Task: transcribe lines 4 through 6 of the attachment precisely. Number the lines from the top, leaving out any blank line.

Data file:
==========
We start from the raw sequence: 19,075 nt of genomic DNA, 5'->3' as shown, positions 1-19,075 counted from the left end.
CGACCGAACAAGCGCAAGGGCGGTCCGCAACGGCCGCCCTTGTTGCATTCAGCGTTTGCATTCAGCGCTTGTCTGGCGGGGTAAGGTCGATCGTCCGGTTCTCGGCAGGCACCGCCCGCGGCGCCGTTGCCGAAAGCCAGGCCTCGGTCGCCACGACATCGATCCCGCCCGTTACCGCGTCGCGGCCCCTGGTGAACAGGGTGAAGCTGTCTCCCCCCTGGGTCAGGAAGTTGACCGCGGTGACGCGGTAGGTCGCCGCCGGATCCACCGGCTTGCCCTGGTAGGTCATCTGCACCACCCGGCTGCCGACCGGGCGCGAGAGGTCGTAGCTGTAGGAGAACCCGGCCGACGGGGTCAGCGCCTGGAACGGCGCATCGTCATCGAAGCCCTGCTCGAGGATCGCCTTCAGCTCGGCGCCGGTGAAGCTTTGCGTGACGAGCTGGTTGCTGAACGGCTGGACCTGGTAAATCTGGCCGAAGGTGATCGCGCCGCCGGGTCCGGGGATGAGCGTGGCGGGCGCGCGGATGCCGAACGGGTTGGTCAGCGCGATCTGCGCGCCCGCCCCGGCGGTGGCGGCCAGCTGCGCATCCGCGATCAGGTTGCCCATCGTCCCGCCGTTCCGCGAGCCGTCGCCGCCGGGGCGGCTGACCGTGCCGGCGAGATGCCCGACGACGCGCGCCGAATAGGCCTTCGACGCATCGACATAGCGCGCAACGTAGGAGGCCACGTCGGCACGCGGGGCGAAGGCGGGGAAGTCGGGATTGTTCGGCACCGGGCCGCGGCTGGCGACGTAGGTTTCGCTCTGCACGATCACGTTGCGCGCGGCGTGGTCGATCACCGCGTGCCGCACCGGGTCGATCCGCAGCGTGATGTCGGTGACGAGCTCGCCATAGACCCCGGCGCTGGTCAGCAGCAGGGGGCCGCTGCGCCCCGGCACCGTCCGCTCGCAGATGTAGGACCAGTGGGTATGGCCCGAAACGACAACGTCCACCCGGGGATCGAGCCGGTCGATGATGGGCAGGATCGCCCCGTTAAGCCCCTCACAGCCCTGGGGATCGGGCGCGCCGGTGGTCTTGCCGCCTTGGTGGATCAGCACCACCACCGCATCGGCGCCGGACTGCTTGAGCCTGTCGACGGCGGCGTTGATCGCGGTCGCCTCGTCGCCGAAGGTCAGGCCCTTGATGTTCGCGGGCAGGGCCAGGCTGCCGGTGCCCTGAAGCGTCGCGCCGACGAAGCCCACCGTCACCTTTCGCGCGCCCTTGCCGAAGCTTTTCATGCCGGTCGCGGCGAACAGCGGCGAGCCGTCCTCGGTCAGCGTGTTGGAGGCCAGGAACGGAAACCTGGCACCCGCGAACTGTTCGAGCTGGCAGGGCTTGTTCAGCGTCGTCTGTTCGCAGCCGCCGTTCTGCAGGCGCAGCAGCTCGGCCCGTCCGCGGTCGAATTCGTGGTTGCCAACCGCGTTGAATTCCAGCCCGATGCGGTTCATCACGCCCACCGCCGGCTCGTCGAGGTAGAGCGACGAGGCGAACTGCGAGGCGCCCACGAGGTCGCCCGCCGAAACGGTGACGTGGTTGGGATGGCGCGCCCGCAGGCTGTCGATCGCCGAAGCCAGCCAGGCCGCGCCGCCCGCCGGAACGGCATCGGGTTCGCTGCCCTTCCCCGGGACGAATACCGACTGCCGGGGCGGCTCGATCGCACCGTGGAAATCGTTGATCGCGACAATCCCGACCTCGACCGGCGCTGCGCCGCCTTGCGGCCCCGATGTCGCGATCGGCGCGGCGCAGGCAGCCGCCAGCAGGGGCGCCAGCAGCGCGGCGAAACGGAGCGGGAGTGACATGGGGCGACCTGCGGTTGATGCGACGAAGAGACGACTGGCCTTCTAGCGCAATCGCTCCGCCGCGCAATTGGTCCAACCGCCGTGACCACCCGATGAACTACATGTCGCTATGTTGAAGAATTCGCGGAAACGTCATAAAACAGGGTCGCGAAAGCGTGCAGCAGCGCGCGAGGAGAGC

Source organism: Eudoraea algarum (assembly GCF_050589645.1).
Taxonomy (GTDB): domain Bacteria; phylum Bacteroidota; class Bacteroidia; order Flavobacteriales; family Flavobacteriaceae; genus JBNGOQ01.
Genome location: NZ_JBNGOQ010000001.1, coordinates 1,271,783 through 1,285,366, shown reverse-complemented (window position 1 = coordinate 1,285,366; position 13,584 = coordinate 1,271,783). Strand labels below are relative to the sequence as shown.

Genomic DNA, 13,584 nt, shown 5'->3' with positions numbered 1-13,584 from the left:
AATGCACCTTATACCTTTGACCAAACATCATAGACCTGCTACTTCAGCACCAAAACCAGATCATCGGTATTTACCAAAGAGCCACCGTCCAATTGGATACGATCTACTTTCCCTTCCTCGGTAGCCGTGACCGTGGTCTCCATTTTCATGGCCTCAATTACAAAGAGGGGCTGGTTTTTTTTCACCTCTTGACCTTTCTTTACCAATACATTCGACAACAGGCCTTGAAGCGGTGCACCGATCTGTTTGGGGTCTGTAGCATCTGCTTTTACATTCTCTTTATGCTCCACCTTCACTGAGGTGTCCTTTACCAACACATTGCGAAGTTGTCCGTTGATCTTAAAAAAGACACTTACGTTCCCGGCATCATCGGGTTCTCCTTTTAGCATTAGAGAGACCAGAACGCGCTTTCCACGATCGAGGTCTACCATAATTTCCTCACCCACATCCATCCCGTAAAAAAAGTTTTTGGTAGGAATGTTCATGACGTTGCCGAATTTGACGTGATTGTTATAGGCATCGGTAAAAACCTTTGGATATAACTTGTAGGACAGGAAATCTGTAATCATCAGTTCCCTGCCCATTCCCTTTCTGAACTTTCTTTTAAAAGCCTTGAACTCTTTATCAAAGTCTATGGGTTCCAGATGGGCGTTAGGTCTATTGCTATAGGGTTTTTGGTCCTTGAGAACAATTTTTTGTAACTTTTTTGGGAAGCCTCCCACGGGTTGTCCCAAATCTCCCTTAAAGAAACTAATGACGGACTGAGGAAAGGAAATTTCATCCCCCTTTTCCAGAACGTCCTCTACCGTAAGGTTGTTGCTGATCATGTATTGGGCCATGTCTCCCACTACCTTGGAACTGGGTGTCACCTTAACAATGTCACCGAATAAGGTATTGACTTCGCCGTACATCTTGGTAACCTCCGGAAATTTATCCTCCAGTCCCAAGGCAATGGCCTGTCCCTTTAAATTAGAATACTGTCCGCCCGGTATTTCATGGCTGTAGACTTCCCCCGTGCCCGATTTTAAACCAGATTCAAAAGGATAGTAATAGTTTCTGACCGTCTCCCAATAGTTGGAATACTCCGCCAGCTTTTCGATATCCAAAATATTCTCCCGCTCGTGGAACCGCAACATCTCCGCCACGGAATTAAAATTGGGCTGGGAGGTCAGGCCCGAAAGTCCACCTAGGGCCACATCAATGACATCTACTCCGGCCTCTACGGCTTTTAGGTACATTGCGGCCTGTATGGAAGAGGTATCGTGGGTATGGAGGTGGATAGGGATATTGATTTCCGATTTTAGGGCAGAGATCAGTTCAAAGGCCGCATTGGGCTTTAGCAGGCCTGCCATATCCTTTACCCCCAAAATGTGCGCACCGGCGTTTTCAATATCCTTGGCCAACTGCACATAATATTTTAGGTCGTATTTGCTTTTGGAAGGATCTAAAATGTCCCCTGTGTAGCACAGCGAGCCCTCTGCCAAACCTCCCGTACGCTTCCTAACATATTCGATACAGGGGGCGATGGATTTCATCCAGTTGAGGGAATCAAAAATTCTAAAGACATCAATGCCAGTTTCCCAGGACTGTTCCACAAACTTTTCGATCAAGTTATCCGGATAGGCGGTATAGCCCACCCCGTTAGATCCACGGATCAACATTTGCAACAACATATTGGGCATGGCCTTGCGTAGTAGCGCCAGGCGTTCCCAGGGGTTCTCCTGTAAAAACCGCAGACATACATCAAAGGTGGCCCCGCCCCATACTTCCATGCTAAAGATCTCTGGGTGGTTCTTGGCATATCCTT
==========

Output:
Taxonomy (GTDB): domain Bacteria; phylum Bacteroidota; class Bacteroidia; order Flavobacteriales; family Flavobacteriaceae; genus JBNGOQ01.
Genome location: NZ_JBNGOQ010000001.1, coordinates 1,271,783 through 1,285,366, shown reverse-complemented (window position 1 = coordinate 1,285,366; position 13,584 = coordinate 1,271,783). Strand labels below are relative to the sequence as shown.

Genomic DNA, 13,584 nt, shown 5'->3' with positions numbered 1-13,584 from the left: